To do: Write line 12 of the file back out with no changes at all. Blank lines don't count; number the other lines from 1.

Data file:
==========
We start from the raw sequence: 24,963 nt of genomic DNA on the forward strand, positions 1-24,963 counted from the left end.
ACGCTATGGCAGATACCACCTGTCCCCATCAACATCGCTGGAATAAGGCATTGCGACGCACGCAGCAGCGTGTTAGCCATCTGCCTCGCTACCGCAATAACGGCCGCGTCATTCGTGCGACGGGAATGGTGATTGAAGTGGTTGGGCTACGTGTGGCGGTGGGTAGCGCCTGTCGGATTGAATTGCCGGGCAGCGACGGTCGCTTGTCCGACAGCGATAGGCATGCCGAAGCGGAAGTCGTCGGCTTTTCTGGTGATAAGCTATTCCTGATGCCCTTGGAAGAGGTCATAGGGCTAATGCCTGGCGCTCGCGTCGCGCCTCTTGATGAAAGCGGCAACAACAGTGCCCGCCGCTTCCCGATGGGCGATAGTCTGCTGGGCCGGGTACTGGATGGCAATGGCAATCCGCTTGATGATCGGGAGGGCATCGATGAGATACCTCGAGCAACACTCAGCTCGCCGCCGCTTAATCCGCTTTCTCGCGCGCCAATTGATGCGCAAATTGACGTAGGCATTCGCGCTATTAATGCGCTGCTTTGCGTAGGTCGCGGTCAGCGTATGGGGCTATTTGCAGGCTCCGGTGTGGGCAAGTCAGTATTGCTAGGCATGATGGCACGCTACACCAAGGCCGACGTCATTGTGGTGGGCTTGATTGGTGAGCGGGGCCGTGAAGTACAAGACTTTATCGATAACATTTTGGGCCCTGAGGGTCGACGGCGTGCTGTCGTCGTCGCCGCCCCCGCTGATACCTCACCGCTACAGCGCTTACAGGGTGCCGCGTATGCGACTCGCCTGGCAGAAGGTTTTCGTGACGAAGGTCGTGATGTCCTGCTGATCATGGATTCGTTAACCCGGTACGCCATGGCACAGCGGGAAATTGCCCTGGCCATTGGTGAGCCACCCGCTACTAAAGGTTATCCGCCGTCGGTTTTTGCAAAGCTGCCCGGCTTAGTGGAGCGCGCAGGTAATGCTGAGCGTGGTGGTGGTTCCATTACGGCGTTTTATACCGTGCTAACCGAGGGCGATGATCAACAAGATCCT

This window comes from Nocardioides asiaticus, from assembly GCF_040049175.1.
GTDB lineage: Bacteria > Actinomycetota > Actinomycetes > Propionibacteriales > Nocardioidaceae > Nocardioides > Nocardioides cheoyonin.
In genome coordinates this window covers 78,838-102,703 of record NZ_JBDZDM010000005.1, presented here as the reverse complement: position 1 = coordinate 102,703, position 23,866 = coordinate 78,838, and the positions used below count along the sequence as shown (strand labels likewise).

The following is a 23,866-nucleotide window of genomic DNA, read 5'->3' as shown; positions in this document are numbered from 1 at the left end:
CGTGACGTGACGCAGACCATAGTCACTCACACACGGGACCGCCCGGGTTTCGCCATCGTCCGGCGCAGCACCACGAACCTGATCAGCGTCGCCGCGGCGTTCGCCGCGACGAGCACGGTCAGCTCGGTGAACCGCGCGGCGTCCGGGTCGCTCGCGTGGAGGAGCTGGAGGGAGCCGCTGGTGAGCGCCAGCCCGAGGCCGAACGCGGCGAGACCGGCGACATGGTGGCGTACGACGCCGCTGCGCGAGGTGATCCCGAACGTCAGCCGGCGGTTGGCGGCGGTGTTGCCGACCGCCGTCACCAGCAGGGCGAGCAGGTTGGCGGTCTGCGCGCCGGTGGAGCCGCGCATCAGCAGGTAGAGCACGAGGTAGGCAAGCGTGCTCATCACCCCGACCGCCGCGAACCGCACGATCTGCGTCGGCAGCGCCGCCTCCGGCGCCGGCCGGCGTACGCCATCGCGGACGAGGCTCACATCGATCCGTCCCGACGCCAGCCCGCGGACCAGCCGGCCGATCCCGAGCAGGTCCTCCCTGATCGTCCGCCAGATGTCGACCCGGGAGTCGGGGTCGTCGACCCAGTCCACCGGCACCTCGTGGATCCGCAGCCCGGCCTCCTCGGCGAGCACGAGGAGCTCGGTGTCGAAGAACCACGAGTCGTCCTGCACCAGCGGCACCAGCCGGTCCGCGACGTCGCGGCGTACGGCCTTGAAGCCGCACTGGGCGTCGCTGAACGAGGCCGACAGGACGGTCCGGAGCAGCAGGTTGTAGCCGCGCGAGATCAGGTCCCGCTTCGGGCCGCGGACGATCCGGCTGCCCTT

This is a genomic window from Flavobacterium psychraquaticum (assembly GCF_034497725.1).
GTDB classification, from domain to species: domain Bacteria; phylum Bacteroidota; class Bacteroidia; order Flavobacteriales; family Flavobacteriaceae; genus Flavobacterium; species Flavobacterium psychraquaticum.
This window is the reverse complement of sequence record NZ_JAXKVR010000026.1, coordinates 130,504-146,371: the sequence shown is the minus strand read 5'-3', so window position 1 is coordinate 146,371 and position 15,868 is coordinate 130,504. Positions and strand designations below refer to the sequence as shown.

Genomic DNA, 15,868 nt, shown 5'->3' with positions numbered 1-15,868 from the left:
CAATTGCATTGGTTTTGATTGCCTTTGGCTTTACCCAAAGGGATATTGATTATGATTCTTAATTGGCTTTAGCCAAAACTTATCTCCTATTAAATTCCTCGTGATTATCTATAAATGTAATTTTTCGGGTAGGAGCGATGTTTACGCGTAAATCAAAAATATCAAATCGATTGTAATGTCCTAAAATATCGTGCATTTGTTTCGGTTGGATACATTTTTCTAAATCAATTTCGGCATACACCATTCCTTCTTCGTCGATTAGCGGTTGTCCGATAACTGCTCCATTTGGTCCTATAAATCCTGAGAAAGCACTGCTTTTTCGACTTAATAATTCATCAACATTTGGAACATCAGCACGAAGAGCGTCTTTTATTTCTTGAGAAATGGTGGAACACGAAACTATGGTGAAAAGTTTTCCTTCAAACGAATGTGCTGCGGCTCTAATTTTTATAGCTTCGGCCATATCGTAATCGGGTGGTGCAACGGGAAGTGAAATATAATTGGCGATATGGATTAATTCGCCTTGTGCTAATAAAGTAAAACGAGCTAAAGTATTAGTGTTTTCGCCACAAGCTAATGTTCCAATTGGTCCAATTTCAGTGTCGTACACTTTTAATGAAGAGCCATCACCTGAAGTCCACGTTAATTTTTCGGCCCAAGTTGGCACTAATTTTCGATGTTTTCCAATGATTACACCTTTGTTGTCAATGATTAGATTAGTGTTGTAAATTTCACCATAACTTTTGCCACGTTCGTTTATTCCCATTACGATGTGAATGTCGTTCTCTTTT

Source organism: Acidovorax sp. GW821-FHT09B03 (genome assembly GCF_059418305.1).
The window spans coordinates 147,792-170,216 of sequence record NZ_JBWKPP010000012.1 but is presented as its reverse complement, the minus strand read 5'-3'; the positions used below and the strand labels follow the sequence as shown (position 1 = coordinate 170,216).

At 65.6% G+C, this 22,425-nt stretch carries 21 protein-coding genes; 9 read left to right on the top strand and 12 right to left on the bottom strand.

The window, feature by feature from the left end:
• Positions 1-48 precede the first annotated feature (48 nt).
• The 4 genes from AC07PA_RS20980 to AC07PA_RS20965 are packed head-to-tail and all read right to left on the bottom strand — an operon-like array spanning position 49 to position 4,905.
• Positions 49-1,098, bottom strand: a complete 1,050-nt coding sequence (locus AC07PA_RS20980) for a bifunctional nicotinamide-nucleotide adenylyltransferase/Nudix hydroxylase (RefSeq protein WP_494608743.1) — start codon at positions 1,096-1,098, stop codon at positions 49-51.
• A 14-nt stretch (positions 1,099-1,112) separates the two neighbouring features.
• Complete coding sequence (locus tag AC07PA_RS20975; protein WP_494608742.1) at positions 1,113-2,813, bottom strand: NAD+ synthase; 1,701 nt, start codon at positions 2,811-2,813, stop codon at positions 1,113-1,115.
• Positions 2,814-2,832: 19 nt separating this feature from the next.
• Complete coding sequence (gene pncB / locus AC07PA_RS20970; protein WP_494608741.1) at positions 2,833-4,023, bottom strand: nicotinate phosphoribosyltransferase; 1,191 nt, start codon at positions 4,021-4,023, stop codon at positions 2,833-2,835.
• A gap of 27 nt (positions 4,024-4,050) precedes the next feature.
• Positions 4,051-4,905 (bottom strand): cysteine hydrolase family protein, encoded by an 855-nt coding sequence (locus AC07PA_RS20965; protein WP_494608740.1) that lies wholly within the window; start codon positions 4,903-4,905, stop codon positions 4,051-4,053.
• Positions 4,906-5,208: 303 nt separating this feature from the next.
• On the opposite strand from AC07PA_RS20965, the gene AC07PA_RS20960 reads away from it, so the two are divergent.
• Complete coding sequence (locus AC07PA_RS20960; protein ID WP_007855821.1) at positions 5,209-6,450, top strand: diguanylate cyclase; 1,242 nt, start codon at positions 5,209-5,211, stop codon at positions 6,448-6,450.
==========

CAATTGCATTGGTTTTGATTGCCTTTGGCTTTACCCAAAGGGATATTGATTATGATTCTTAATTGGCTTTAGCCAAAACTTATCTCCTATTAAATTCCTCGTGATTATCTATAAATGTAATTTTTCGGGTAGGAGCGATGTTTACGCGTAAATCAAAAATATCAAATCGATTGTAATGTCCTAAAATATCGTGCATTTGTTTCGGTTGGATACATTTTTCTAAATCAATTTCGGCATACACCATTCCTTCTTCGTCGATTAGCGGTTGTCCGATAACTGCTCCATTTGGTCCTATAAATCCTGAGAAAGCACTGCTTTTTCGACTTAATAATTCATCAACATTTGGAACATCAGCACGAAGAGCGTCTTTTATTTCTTGAGAAATGGTGGAACACGAAACTATGGTGAAAAGTTTTCCTTCAAACGAATGTGCTGCGGCTCTAATTTTTATAGCTTCGGCCATATCGTAATCGGGTGGTGCAACGGGAAGTGAAATATAATTGGCGATATGGATTAATTCGCCTTGTGCTAATAAAGTAAAACGAGCTAAAGTATTAGTGTTTTCGCCACAAGCTAATGTTCCAATTGGTCCAATTTCAGTGTCGTACACTTTTAATGAAGAGCCATCACCTGAAGTCCACGTTAATTTTTCGGCCCAAGTTGGCACTAATTTTCGATGTTTTCCAATGATTACACCTTTGTTGTCAATGATTAGATTAGTGTTGTAAATTTCACCATAACTTTTGCCACGTTCGTTTATTCCCATTACGATGTGAATGTCGTTCTCTTTT